It did not come with any additional sauce which I found slightly perplexing, but the flavor of the plantain base was indescribably moist and juicy while still maintaining a crunch quality. It was absolutely delicious and was a phenomenal entree for sixteen bucks.
It slowly dawned on me that I was the only customer in the place. I should have been somewhat alarmed by this fact, but instead, I was comforted once again by my sense of adventure and perhaps, a lack of expectations.
The young girl returned with my cold drink. "Gracias," I answered as I placed my order in Spanish. "Una alcapurria y una empanda de carne. Ay, y un mofongo con camerones a la parilla. Muchas gracias, senorita."
She took my order and chuckled, most likely at my pathetic stab at Espanol.
In fact, I had to give the sign a second glance to be sure it was indeed, advertising a restaurant. Tropical Taste.
To be frank, I was skeptical. I re-read the sign and balked at being led through the Kamel International Bazaar in order to get to a restaurant I knew nothing about. And once in, how would I extricate myself politely if I found it to be less than appealing? What if I disappeared without a trace?
Okay, all episodes of Locked Up Abroad aside, as is usually the case, my sense of adventure outweighed my common sense, and in I plunged; dodging brightly-colored red scarves and wide-eyed saleswomen eliciting my business with a rapid-fire dialect I couldn't begin to decipher. Twisting and turning amidst narrow aisles, I negotiated my route by sheer adrenalin alone when quite suddenly, I popped out into a little room the rear of the bazaar.
...amongst dozens of hungry pigeons I take my place on the same wrought-iron park bench, eagerly tearing into the brown, grease-stained paper bag that holds my treasure.
The sounds of waves lapping against the city's protective stone walls; the frangrance of the tropical breeze; the high-pitched cackle of foreign tongue; come together to create to the perfect setting to enjoy my midday feast.
I've been fortunate enough to enjoy the city's historic splendor on at least a half-dozen occasions, and with each visit, I try to absorb a little more understanding of the local culture on a somewhat deeper level.
And each time I do so; having scratched beneath another layer of the surface of the city's facade, I feel I come away with a firmer grasp on the pulse of Old San Juan.
In Old San Juan, that usually means I head instinctively towards the open-air market near the water's edge.
...alcapurias, empanadas, pasteles, bacalaitos, papa rellanas, sorullos, and arepas - are but a few of the offerings made fresh and sold each day by these street artisans.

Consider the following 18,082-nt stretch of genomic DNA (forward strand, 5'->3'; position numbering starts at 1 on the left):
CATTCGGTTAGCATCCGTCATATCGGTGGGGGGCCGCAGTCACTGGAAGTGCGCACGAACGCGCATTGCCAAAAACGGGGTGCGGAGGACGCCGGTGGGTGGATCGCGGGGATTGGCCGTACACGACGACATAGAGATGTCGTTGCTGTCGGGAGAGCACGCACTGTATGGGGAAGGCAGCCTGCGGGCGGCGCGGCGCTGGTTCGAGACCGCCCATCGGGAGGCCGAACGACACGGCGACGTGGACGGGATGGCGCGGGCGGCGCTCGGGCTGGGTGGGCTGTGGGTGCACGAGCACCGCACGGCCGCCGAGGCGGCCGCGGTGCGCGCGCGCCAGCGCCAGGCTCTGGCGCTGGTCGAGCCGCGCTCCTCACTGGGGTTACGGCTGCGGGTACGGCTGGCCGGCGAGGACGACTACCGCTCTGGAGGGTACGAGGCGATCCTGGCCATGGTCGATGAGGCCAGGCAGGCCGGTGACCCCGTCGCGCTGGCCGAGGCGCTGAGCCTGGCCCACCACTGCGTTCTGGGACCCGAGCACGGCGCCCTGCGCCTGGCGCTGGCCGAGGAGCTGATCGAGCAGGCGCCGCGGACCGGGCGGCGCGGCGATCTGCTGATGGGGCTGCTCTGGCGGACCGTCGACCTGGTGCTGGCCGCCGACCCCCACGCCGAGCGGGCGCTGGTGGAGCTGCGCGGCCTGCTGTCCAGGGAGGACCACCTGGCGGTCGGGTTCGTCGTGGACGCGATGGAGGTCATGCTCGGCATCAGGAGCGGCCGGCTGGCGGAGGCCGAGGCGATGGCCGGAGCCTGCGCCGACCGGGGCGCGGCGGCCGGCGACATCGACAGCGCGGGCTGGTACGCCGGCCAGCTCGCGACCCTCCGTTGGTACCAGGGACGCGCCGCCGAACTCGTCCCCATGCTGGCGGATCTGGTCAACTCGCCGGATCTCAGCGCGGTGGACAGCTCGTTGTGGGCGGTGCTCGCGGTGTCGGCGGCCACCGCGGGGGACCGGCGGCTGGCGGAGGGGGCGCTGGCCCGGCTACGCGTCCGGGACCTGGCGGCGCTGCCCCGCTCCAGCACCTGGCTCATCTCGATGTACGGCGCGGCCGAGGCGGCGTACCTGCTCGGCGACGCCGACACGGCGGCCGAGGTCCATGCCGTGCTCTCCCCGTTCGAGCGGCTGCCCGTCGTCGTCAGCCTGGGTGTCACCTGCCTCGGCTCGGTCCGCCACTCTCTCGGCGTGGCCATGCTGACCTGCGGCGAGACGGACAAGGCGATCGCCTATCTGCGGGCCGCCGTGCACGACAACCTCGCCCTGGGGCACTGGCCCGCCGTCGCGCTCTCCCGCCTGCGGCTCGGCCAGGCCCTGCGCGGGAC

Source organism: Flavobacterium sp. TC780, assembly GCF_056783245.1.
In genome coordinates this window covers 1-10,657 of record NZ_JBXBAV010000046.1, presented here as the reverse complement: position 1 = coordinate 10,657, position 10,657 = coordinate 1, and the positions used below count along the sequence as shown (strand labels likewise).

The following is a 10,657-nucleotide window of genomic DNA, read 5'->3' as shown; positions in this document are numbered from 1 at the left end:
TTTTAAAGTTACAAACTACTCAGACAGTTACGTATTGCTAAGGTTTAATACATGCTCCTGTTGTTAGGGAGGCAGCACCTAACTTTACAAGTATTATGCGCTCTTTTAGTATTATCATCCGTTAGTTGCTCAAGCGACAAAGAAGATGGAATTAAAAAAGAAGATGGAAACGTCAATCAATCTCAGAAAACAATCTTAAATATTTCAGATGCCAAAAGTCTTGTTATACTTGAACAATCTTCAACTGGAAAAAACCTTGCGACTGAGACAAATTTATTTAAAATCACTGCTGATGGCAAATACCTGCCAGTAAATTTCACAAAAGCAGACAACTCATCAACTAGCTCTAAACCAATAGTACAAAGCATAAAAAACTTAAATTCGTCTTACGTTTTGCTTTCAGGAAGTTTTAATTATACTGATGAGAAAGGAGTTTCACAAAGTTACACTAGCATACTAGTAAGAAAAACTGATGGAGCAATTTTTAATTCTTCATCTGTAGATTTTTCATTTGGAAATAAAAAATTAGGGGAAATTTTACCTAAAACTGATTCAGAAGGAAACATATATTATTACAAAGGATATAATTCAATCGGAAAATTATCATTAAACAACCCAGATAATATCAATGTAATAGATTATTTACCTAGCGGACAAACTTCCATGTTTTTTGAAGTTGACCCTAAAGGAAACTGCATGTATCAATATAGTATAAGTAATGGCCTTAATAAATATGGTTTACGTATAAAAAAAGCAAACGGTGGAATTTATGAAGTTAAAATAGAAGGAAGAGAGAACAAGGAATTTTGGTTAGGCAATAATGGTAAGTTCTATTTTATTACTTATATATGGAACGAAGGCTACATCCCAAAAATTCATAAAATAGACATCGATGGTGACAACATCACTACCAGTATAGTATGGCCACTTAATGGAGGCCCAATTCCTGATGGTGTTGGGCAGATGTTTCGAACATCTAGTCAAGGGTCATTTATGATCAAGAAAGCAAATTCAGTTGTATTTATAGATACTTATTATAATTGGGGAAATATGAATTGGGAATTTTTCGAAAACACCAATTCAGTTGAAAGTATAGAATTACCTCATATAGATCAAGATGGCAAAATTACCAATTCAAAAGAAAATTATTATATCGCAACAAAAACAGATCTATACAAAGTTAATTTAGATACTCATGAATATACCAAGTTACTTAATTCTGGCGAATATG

The diet of the original island’s inhabitant's consisted of corn, tropical fruit and seafood, and with the Spanish arrival in the late 1400’s, so arrived an introduction to beef, pork, chicken and rice
The setting for my last visit to Old San Juan was not unlike my previous visits, with two exceptions ~
One - I walked the entire city for the better part of five hours and hunger was setting in while I was still quite a distance away from anywhere familiar.
Two - it was getting late, a heavy storm was brewing amidst darkening, omnipotent skies, and I was still quite a distance away from anywhere familiar.
I asked with hesitation, "Is there a restaurant here?" All three heads turned and smiled in unison.
I looked up and saw a man in his mid-twenties sitting at a small, formica-topped table, quietly playing cards with two young girls. I asked with hesitation, "Is there a restaurant here?"
In a petite Spanish accent, she gently offered, "I just made some fresh lemonade. Would you like some?" Her smile and demeanor were so disarming, I could not refuse. It seemed all my previous trepidation melted away without a further thought.
For those who do not know, Mofongo is generally made from fried green plantains which are mashed together in a pilón (a wooden mortar and pestle), with broth, garlic, olive oil, and pork cracklings or bits of bacon. It is usually filled with vegetables, chicken, crab, shrimp, or beef and is often served with fried meat and chicken broth soup.
My entree did not disappoint. .
Tropical Taste made it easy to venture out into that tropical rainstorm. And rest assured, I'll be venturing in for Mofongo once again on my next visit.
156 Calle Cristo
Old San Juan, Pureto Rico